“The Republic protects health as a fundamental right of the individual and collective interest and guarantees free medical care to the indigent.” Article 32 of the Constitution is one of the greatest achievements of modern humanity. Once, it was a chimera to think about health care for everyone even in this part of the world. Only the most wealthy people could afford the best medical care, while the other (the poor) entrusted their fate to dilapidated structures, intended to prevent the spread of the infection rather than to provide proper treatment. The mortality rate due to diseases that can be treated with a pill sold in pharmacies at an accessible price, was very high.
The same is happening today in different parts of the world, where only the intervention of humanitarian organizations allows the population to get access to medicines. A slap in the face of the sense of solidarity which should guide our societies, too often sacrificed on the altar of economic interest. In a context characterized by cynicism, there is good news from Burkina Faso. In one of the poorest nations in Africa, pregnant women and children under 5 years of age were granted access to free medical care in the last few months. All this thanks to the Global Fund against AIDS, TB, malaria, and the targeted action of the local government.
Smaila Ouedraogo, the Minister of Health of Burkina Faso, gave testimony to the importance of international funds for a broader strategy to promote health, but still in close connection with the internal action of the executives, during the international conference “The contribution of the Global Fund”in Rome, at Istituto Superiore di Sanita. “Thanks to the funds of the Global Fund – said the minister – we obtained great improvements. HIV cases, for example, are now below 1%. But the funds are also used for a wider strategy, to which contributes also the national government.”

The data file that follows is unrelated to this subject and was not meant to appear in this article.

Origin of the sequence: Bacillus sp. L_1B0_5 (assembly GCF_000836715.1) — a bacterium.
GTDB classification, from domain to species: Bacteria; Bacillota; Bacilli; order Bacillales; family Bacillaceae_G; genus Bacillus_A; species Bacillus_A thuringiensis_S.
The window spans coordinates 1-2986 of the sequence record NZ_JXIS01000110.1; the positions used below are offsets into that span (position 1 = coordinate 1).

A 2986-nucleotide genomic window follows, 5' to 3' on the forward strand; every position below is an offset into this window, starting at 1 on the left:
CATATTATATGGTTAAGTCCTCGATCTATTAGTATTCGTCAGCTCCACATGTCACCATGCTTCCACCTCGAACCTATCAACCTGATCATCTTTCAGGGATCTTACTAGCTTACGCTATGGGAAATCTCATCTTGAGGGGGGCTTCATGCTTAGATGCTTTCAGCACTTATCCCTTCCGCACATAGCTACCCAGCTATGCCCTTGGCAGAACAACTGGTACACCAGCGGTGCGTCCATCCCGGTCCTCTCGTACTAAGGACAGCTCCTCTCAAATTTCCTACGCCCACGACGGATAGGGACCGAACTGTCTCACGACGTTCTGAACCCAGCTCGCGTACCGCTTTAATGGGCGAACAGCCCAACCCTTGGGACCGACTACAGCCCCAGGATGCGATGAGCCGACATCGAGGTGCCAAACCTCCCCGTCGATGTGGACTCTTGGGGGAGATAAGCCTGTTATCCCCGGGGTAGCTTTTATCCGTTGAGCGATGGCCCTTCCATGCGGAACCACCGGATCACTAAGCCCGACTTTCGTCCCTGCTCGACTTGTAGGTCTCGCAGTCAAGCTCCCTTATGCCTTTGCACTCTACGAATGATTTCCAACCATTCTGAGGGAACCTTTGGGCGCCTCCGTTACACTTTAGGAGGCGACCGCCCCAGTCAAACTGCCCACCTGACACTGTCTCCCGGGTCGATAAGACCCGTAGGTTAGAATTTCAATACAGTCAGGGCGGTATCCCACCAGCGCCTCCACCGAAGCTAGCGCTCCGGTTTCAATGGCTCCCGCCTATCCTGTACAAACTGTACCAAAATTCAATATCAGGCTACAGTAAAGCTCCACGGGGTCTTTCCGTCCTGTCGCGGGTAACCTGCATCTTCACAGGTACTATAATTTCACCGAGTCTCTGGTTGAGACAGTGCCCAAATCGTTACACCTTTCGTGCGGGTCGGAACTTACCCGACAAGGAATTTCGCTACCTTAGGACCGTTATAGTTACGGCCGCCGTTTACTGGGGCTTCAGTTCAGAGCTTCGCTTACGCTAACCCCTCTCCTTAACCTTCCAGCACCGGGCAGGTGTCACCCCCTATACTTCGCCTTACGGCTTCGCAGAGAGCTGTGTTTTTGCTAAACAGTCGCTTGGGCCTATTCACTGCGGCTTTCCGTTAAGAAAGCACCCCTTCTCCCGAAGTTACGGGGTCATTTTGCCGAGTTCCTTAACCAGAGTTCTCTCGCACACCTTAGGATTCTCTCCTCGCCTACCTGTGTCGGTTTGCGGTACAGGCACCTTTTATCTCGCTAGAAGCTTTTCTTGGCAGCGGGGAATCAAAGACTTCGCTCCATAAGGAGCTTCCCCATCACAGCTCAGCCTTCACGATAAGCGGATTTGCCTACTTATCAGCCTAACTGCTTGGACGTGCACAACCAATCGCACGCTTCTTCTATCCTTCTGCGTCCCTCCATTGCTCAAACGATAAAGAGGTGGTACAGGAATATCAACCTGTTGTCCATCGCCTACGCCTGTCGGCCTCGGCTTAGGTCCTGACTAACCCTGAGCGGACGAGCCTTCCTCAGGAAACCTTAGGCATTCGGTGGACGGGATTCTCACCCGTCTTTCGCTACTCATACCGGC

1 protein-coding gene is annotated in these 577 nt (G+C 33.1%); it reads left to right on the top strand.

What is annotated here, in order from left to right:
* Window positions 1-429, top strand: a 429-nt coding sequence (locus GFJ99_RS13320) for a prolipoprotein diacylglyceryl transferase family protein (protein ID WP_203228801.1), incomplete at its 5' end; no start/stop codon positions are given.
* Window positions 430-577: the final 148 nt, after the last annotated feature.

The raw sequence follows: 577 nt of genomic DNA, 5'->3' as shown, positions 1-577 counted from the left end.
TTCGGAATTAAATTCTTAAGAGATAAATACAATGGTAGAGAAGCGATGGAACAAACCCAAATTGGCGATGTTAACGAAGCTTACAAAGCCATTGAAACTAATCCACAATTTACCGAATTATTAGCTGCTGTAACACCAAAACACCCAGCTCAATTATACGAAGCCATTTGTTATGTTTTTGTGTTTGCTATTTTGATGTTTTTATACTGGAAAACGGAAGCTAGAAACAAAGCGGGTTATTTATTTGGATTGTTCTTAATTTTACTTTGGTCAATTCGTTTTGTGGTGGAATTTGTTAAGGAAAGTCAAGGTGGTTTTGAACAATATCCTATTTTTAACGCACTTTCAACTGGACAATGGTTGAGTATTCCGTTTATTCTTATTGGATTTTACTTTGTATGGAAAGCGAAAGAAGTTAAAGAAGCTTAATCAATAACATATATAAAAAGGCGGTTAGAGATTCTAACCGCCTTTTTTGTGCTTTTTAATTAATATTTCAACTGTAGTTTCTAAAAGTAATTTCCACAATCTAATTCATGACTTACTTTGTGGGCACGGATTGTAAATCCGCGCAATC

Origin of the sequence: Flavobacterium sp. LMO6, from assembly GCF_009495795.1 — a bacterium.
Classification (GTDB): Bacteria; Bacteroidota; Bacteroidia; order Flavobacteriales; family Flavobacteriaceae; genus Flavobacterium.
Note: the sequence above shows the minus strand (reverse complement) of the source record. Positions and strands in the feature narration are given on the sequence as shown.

Thus, it has been possible to give pregnant women and children access to free medical care. Women, noted the African politician, “depend on their husbands’ economic support in Burkina Faso. Hence, in most cases, they did not have the benefit of free therapies and treatments. Now, in little more than three months, the number of pregnant women who have asked for access to care has more than doubled.”
It is important, he stressed, that “national governments in Africa act in a targeted manner, according to the population’s health needs.” In this scenario, the contribution of the Global Fund has been decisive: “Since 2006 – he said -, we received 354 million dollars, which allowed us to make considerable progress in public health.” Numbers bear witness to what I am saying: “In 2000 the mortality of children under five was 186 per thousand, whereas in 2015, it has dropped to 82 per thousand; in 2000, 450 women out of 100 thousand died of childbirth, whereas today – the Minister concluded – 330 women die for the same cause and indices continue to improve.”
With these social policies, the government of Burkina Faso has answered the call of some humanitarian organizations. Amnesty International is one of them. It identified a number of problems underlying the high mortality rate. Here are some of them: women’s low social status, lack of information concerning reproductive health, social and economic barriers, little access to health facilities, lack of medical equipment and qualified personnel. Many of these problems still exist. But this news suggests that, in terms medical policies, Burkina Faso has finally chosen the right path.